Sunday 25 February 2018

Alcoholic who made hoax bomb threat call is given chance by judge

Nicola Donnelly

A CHRONIC alcoholic who called in hoax bomb threats has been given a chance to prove he can stay out of trouble, before he is sentenced at the end of July.

Sean Fahy (43) was described by a judge as a “menace to society” after he made a false report to the Garda Control Centre at Harcourt Square that there was a domestic dispute happening at house where his former girlfriend lived. He also rang Dublin Fire Brigade to report a bomb outside the same house.



Fahy of Drumcondra Road Lower pleaded guilty at Dublin Circuit Criminal Court to making a false report to gardai and Dublin Fire Brigade on June 27, 2010.



Garda Damien O’Reilly told prosecuting counsel Garret Baker BL that Fahy made the hoax calls within hours of each other while he was drunk.



Gardai arrived at the address Fahy gave them and the house owner knew nothing about the alleged domestic dispute or the bomb.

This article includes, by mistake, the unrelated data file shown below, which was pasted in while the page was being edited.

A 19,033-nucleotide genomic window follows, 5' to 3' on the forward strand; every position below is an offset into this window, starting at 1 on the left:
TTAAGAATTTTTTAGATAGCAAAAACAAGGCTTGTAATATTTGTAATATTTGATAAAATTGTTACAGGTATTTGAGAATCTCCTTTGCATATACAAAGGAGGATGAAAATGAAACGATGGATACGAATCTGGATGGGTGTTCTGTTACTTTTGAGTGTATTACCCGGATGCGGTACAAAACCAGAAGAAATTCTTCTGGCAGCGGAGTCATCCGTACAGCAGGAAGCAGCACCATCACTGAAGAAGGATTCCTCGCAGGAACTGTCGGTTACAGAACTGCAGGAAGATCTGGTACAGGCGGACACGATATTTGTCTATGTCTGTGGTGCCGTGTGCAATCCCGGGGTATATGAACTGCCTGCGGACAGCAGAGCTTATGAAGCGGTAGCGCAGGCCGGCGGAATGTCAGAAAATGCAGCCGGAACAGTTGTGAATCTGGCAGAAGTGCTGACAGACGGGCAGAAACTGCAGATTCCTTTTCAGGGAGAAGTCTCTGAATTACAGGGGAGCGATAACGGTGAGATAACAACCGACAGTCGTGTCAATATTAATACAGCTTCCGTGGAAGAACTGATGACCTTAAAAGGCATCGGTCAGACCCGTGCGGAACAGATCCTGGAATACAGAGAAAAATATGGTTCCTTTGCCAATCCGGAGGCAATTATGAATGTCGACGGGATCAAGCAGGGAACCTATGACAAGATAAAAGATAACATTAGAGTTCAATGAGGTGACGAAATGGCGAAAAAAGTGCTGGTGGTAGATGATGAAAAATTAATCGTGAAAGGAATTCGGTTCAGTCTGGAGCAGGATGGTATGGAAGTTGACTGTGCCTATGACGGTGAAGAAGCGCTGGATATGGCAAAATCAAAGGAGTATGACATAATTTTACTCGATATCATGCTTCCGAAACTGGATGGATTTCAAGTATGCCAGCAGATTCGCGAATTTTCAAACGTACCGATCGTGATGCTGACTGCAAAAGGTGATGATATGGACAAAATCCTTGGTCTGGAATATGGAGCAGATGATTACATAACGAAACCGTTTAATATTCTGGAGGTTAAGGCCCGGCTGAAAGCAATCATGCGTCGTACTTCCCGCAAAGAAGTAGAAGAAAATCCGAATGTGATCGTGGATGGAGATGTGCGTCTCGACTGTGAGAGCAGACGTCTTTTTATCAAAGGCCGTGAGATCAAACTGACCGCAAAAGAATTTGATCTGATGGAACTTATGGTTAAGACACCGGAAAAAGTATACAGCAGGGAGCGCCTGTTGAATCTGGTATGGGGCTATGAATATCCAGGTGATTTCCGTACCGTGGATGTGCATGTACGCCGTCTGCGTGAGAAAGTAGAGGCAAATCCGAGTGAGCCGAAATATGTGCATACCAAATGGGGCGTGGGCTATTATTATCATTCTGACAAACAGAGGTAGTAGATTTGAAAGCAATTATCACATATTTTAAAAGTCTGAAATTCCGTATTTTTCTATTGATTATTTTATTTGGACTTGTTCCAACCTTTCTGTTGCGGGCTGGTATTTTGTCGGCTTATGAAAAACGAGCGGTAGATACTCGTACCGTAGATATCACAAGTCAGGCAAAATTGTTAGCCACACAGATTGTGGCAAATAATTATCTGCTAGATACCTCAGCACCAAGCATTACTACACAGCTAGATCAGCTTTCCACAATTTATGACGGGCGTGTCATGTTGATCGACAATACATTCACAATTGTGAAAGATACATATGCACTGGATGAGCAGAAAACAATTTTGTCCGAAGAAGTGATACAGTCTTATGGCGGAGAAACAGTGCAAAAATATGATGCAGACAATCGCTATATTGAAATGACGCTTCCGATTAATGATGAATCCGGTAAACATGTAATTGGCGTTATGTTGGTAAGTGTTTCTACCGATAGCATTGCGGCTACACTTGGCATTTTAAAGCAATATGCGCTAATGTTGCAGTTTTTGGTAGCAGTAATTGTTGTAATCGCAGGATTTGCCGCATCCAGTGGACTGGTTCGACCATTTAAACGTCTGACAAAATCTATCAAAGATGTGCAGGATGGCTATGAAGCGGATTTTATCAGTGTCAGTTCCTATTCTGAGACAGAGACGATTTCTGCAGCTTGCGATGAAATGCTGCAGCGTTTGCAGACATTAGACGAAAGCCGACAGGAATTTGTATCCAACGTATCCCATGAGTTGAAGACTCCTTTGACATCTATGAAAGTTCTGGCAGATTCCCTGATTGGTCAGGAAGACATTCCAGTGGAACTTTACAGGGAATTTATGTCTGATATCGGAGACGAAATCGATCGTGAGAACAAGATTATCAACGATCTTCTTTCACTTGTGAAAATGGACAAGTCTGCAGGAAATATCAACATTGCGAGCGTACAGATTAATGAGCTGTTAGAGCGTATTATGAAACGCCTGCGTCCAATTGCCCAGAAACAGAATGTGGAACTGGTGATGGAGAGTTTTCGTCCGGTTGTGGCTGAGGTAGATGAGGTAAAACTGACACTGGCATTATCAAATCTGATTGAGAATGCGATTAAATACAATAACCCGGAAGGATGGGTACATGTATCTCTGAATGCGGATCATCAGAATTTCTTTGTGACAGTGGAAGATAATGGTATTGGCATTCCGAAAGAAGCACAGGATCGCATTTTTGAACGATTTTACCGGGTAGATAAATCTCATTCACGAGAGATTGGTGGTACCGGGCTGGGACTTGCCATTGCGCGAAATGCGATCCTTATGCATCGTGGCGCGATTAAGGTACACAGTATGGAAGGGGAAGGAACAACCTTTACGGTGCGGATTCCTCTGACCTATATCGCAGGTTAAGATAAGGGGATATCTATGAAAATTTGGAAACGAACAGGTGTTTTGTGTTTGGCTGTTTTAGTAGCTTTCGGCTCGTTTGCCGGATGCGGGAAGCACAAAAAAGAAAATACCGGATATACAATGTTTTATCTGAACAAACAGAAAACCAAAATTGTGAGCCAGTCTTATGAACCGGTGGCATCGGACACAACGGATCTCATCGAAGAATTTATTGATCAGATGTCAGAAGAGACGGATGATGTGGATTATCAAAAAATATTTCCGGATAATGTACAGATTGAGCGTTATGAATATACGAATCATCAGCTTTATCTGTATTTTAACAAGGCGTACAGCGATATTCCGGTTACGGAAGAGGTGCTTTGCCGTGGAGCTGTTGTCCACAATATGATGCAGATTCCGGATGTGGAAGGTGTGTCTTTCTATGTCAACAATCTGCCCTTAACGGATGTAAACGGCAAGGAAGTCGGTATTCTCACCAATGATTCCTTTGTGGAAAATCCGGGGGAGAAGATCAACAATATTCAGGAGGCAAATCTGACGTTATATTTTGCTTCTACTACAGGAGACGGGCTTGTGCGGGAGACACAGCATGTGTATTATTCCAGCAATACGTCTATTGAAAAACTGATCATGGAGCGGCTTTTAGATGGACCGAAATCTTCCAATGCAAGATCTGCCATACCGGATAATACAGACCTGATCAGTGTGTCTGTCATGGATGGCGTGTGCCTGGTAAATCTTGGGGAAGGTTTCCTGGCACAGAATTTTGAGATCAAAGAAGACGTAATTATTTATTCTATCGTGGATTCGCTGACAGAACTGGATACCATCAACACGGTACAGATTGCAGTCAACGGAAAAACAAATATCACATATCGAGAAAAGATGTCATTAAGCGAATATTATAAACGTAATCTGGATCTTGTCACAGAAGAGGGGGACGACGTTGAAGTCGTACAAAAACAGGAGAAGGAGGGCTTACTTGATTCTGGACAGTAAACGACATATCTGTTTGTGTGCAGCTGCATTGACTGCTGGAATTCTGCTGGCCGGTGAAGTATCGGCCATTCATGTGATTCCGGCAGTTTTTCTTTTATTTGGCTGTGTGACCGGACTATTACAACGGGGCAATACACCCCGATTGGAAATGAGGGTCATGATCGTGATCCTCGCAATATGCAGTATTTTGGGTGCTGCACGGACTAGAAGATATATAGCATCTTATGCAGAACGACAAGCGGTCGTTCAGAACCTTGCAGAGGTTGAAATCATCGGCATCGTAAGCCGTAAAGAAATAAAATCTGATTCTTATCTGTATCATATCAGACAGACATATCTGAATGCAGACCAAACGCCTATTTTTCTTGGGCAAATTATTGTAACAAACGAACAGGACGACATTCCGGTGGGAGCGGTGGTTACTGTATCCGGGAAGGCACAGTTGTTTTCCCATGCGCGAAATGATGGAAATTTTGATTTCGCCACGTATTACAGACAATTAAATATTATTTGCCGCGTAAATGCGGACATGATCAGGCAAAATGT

While gardai were speaking to the house owner, Fahy rang the woman asking her had she any visitors. Fahy then made two further phone calls to Dublin Fire Brigade stating a bomb was outside the same address he had given to gardai initially.



“He attempted to give the operator a different phone number but his mobile number was identified through caller ID,” explained Gda O’Reilly.



“Listening to the calls, he appeared to be getting drunker and drunker,” he said.



Fahy told gardai he “couldn’t remember” making the calls and could not explain the motivation behind it.



Defence counsel Anita Kilgallon BL, said Fahy, who has 62 previous convictions since 2007, had lived in America for a time and worked as a carpenter.



“All of his convictions relate to his chronic alcoholism,” said Ms Kilgallon.



Judge Martin Nolan deferred sentencing to see whether Fahy can stay out of trouble.



“If he was a quiet alcoholic and drank himself into oblivion that would be fine, but he is a menace. It’s not alcohol that brings him here, it’s his criminal behaviour,” said Judge Nolan.



“If he commits another offence in the meantime, he will go to prison,” he added.



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